Hyderabad

Telangana sees sharp drop in groundwater table

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Western and northern parts of Hyderabad worst affected

Residents of Hyderabad are drawing between 600% and 140% of the annual recharge of groundwater table, according to scientists at the Telangana Groundwater Department. “The groundwater table in Hyderabad and Telangana is going down rapidly as the extraction rate is high. On an average, Hyderabad is drawing 340% of the annual recharge volume,” informs Pandith Madhnure, Director of Telangana Groundwater Department, quoting the latest data collected by the department.

In Qutbullapur, the water table has reached 42.71 metres below the ground level (MBGL). In Medchal, it has dipped by 23.13 mbgl, and in Hasmatpet, water levels have dropped by a whopping 10.47 mbgl. In 2018, Hyderabad received 27% below normal annual rainfall calculated by the IMD.

The worst-affected areas due to sharp decline in the water level are the western and northern parts of the metropolis that include densely-populated areas like West Marredpally, Kukatpally, Jubilee Hills and Ameerpet. In the southern and eastern parts of the city, water is still available at a shallower depth. “The Musi River flowing through the southern part of the city might be a reason for the water table remaining stable in that region,” says Mr. Madhnure, based on the calculation of nitrate and chloride content in the water in the region.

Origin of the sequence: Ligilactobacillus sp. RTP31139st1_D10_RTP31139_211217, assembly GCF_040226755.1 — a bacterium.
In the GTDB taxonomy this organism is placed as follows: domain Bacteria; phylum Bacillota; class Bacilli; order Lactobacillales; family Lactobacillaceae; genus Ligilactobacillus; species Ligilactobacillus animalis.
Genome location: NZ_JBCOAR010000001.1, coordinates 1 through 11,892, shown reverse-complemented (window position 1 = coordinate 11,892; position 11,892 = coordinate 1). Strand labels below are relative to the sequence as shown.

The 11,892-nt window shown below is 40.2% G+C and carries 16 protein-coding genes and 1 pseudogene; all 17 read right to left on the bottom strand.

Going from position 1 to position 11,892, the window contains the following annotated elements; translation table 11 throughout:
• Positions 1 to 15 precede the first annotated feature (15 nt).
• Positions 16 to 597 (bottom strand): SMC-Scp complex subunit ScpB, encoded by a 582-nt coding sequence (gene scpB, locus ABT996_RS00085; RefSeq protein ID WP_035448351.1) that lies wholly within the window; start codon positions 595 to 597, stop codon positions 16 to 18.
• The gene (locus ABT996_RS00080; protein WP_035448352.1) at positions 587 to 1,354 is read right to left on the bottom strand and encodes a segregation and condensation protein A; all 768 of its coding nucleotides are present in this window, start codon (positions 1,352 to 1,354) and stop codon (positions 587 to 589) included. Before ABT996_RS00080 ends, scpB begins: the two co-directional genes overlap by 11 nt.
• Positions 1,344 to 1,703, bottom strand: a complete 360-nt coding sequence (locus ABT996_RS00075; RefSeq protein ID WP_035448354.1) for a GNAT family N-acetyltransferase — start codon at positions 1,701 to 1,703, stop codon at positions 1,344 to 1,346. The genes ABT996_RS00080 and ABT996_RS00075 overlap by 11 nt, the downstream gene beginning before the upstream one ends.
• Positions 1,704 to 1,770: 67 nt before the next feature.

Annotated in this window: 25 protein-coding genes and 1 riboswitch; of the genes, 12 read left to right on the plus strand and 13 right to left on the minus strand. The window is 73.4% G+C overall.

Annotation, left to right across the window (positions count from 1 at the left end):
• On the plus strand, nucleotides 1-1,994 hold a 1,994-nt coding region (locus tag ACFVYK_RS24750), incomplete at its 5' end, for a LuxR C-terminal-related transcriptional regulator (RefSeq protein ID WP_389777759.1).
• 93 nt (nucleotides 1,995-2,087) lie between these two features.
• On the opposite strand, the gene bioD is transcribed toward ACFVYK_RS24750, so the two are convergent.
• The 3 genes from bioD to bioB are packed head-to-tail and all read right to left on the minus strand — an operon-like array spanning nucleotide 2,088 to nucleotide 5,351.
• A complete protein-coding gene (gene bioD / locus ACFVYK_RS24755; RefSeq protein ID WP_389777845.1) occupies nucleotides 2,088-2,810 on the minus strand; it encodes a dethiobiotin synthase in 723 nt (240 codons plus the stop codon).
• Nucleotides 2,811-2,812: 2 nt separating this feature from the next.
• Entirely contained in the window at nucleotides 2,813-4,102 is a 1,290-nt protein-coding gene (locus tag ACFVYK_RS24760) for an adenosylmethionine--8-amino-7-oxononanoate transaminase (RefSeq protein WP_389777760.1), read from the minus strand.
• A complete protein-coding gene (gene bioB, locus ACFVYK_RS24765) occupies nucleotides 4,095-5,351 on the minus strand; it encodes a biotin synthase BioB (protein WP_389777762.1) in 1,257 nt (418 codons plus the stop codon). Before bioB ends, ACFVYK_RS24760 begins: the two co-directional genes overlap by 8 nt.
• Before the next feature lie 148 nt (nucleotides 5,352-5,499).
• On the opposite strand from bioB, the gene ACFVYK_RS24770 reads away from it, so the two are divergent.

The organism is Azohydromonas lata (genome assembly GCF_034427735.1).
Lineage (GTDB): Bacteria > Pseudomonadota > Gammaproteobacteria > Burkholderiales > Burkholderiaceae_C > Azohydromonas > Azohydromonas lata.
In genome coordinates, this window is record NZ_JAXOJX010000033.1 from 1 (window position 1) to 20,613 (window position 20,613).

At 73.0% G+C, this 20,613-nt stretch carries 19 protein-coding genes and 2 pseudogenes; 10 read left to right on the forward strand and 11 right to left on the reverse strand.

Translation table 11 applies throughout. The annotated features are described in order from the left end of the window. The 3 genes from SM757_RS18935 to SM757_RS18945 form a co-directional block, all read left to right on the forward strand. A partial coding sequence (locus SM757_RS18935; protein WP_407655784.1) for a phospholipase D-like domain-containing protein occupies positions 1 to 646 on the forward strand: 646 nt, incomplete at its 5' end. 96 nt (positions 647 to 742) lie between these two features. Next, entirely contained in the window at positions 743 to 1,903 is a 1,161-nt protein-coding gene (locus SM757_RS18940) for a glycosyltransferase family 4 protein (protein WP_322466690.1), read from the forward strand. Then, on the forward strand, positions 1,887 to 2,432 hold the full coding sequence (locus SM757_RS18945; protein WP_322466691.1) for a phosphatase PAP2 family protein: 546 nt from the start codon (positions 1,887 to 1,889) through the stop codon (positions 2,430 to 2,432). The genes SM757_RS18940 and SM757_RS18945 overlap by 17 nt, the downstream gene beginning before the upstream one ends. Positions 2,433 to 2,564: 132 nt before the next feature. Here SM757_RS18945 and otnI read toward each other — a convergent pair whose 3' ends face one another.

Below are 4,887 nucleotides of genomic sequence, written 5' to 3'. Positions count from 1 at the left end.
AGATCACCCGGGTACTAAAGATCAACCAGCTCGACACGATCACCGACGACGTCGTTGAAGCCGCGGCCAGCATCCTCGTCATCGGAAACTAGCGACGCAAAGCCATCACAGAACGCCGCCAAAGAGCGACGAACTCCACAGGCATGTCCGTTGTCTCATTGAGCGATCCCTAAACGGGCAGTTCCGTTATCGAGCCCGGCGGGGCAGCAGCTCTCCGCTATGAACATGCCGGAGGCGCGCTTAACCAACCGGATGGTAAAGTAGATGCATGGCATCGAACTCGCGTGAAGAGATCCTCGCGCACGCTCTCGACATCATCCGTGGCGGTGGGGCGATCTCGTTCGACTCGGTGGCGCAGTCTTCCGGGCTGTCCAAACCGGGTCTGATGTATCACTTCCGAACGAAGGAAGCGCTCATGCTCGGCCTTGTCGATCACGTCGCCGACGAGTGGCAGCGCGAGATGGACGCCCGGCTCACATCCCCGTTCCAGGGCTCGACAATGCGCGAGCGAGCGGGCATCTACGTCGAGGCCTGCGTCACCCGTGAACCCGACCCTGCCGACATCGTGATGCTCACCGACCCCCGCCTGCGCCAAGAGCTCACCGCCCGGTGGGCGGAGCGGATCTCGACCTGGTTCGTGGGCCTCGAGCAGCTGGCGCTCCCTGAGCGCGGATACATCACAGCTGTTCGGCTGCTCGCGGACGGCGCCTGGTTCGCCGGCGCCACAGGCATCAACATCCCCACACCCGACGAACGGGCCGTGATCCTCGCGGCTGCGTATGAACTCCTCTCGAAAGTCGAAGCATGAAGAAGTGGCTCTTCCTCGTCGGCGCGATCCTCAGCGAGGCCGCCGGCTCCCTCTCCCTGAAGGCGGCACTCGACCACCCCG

Large parts of Telangana and Hyderabad are sited on Deccan Trap Basalts and Granite Basement Complex with limited permeability of water affecting the recharge rate. “The primary porosity of the ground in this region is quite less as 70-80% is hard rock. The inevitable urbanisation with asphalting and layers of concrete are altering the natural percolation process. Groundwater recharge is better when the contact time between raindrops and ground is more, else they runs off without any benefit,” says Mr. Madhnure, who cites plastic litter as one of the factors affecting the groundwater recharge.

The State average water level during May 2019 dropped to 14.56 mbgl from 12.73 mbgl in 2018 showing a decline of 1.83 mbgl. How is this dipping water level impacting the residents of the city can be seen from the uncertainty they face every summer. “We moved into this apartment eight years ago, and we recently dug a fifth bore-well in our complex. We spent ₹3.5 lakh, and luckily, we struck water at a lower level, but we dug to a depth of 335 metres,” says an apartment owner at Nalanda Colony near Upperpally.

The Composite Water Management Index by Niti Aayog on June 14 listed Hyderabad as one of the cities that would reach zero groundwater level by 2020 along with 20 other major cities, including Delhi and Bengaluru. The Niti Aayog also mentioned that this would affect about 100 million people across the country.

Will Kaleshwaram change State’s story?

However, a ray of hope for Telangana is the Kaleshwaram Lift Irrigation Project that is expected to pump a massive volume of Godavari water and make it available to large areas in the State. “We are setting up monitoring stations to keep track of how this large volume of water will affect the water table. We should be able to access the impact of over 200 tmc ft flowing over land in three or four years,” said Pandith Madhnure. About 20 tmc ft of Kaleswaram water is allocated for Hyderabad, which may lower the city’s dependency on groundwater.

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Printable version | Jan 20, 2020 5:28:12 AM | https://www.thehindu.com/news/cities/Hyderabad/telangana-sees-sharp-drop-in-groundwater-table/article28160098.ece

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